“And the LORD God formed man of the dust of the ground, and breathed into his nostrils the breath of life; and man became a living soul.”
After Eden was planted, we’re told that Adam was put into the garden, Genesis 2:8,
“And the LORD God planted a garden eastward in Eden; and there He put the man whom He had formed.”
After a description is given of the garden that Jehovah God had made (Genesis 2:9-14), it is repeated that God placed Adam into the Garden of Eden (Genesis 2:15). Then came the Lord’s commandment to Adam, Genesis 2:16-17,
“Of every tree of the garden thou mayest freely eat: but of the tree of the knowledge of good and evil, thou shalt not eat of it: for in the day that thou eatest thereof thou shalt surely die.”
God speaks the perfect, infallible straight-forward Word to Adam, the first man, who was made perfectly in the image of God, “in knowledge, righteousness, and holiness, with dominion over the creatures” (A Puritan Catechism, A.10). The words of God’s command were heard by Adam’s perfect ears, comprehended by his perfect mind, and contemplated with his perfect understanding; yet, having a completely free, but unstable will (Ecclesiastes 7:29), Adam sinned against God.
God’s decree and handiwork in the creation of man was accomplished in such a way that there is an inherent knowledge in man of the justice and holiness of God. This is in every man, even in fallen man. Every human since Adam has a built-in sense of justice; that is, that there are some things that are right, and that there are some things that are wrong to all human beings: because man was created in the image of God. Even in a newborn infant, there is an exercise of justice, although it may be carnal and bent, it’s still there because what is just, naturally speaking, is that the baby wants to be fed; that baby cries out in injustice when it is not fed the breast or the bottle. Sure, it’s a haughty, selfish justice; certainly, it’s twisted, but it is there nonetheless. Even in the most extreme, most warped, twisted, and sinful sense, there is a sense of justice in the most wicked of sinners; a mass murderer, say. This murderer will operate under a code of what is right for him and what is wrong according to him; and however perverted and evil it may be, it’s still there. So there’s an awareness of right and wrong in all men.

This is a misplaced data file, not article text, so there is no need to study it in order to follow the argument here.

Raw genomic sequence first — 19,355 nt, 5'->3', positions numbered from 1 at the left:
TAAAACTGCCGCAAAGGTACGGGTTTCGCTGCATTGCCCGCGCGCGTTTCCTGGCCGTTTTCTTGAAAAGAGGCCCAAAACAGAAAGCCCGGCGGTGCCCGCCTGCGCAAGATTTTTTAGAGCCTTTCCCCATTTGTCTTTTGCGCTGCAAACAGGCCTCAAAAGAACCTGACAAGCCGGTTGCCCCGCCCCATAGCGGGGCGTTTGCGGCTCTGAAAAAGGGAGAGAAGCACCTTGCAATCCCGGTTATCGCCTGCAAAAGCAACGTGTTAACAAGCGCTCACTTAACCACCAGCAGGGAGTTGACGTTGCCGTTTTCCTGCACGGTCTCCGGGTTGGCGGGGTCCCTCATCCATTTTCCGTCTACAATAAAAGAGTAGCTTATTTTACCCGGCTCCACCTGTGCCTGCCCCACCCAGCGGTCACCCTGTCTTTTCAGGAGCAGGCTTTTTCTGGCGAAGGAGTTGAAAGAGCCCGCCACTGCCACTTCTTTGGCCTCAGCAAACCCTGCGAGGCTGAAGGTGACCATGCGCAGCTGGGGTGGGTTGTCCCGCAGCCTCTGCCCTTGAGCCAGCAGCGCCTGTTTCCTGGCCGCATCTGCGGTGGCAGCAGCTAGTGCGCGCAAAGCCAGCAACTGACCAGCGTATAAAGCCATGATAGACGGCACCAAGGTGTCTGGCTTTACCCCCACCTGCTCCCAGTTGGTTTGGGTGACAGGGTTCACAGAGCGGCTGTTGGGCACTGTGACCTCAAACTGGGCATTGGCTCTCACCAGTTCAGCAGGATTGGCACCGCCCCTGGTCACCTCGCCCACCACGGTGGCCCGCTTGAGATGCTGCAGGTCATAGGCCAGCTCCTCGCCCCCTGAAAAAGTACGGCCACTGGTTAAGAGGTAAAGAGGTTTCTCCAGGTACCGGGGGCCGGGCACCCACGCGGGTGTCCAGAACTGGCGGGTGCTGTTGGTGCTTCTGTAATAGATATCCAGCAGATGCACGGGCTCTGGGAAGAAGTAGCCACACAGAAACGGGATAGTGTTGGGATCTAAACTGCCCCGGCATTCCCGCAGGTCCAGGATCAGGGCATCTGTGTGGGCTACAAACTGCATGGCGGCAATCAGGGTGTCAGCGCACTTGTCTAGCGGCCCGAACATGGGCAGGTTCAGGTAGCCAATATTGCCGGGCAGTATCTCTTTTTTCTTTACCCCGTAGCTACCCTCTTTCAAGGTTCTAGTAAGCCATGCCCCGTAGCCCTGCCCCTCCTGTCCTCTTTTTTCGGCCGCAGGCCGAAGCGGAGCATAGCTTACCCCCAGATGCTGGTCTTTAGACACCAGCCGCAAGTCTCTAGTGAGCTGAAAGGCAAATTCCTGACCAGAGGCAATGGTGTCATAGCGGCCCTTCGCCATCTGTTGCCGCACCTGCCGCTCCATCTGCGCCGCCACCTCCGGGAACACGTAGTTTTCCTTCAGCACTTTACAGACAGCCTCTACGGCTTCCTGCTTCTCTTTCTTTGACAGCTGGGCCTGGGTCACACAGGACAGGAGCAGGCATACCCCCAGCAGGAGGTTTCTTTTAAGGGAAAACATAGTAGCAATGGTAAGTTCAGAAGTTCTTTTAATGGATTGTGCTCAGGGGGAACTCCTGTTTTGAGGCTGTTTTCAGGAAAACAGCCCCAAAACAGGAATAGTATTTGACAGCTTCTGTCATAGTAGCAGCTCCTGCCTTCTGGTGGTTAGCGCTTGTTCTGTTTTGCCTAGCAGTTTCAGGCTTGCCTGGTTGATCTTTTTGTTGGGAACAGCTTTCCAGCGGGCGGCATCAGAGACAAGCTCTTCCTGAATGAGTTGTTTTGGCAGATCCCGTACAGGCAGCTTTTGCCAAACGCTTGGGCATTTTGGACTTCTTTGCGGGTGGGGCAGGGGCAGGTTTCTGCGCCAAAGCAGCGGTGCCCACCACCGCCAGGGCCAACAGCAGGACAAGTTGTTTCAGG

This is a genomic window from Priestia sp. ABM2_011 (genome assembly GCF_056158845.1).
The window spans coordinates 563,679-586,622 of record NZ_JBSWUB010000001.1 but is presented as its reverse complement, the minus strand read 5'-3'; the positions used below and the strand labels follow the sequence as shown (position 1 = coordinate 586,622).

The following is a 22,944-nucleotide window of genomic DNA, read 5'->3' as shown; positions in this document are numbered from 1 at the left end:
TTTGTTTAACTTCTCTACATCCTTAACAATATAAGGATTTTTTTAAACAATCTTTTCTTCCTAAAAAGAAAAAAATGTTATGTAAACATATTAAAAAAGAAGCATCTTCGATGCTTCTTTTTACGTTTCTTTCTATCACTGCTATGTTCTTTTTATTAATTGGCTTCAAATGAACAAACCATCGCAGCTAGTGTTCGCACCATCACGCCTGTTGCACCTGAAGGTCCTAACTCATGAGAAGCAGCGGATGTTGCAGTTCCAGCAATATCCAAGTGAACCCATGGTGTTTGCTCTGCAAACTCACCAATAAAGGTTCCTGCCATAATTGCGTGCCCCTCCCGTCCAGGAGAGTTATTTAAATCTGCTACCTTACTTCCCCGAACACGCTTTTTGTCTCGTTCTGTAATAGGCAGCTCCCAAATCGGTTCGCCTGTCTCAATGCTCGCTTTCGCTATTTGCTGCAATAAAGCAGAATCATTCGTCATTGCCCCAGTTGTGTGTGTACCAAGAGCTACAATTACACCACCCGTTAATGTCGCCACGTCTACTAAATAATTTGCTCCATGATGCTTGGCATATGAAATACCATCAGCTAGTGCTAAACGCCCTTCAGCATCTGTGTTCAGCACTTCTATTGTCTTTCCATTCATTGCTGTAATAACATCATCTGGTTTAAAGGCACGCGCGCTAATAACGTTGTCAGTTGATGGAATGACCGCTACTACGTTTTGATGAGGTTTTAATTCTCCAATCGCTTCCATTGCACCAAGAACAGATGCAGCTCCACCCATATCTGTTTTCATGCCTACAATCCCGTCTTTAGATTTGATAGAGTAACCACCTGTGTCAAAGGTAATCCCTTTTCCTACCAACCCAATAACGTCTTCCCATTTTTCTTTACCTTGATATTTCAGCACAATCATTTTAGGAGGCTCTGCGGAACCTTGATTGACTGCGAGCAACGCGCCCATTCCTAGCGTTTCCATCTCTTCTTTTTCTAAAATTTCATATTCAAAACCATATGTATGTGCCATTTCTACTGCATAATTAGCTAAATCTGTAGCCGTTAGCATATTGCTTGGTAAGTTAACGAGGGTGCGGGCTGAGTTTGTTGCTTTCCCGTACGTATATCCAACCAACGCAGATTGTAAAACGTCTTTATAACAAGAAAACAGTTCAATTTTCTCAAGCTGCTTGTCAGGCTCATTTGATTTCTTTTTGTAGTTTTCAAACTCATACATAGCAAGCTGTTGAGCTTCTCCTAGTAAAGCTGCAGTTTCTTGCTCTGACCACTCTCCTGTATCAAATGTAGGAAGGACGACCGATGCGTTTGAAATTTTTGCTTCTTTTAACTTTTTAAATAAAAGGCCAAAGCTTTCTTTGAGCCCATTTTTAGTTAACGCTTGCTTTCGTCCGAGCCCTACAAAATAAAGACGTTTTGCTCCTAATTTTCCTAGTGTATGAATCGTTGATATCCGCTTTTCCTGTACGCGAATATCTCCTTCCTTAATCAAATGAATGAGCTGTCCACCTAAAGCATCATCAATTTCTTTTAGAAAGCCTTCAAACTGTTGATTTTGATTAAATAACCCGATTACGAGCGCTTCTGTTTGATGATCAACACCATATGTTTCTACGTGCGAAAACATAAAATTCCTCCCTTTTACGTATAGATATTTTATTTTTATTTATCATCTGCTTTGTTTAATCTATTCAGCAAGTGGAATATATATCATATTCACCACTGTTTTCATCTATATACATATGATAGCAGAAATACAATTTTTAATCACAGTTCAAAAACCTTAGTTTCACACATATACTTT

Moreover, in the next part of Romans 1:20, “…being understood by the things that are made, even His eternal power and Godhead,” God’s eternal power and Godhead, that is, His divinity or His divine goodness, is clearly understood. God has the power to execute judgment and in His divine goodness, He has the right to exercise it. Each bit of this knowledge went into Adam at his creation, and although all his descendents received a sinful, fallen nature, each one has been a recipient of the knowledge that God exists, that He has miraculous power, that He is divine and benevolent, and that in His holiness He has every right to execute His wrath against all ungodliness and unrighteousness of men. Palms 139:13,“For You formed my inward parts; You knitted me together in my mother’s womb” (ESV).
Then, why do men claim to be atheists? Why do they claim that they don’t believe in God? Why do men claim that God does not exist? We have already been told in Romans 1:18 that they “[suppress] the truth in unrighteousness.”
Therefore, as this knowledge about a holy and just God, whose wrath is revealed within man against all of his ungodliness and unrighteousness, because it was an attribute built into him from the sixth day of creation, we are told in the last part of Romans 1:20 that all men “are without excuse.” In other words, they are without an apologetic; without a logical defense; literally, without words to speak on their own behalf. Paul tells us later in Romans 3:19, “Now we know that what things soever the law saith, it saith to them who are under the law: that every mouth may be stopped, and all the world may become guilty before God.”
CLICK HERE to read the previous article in this series.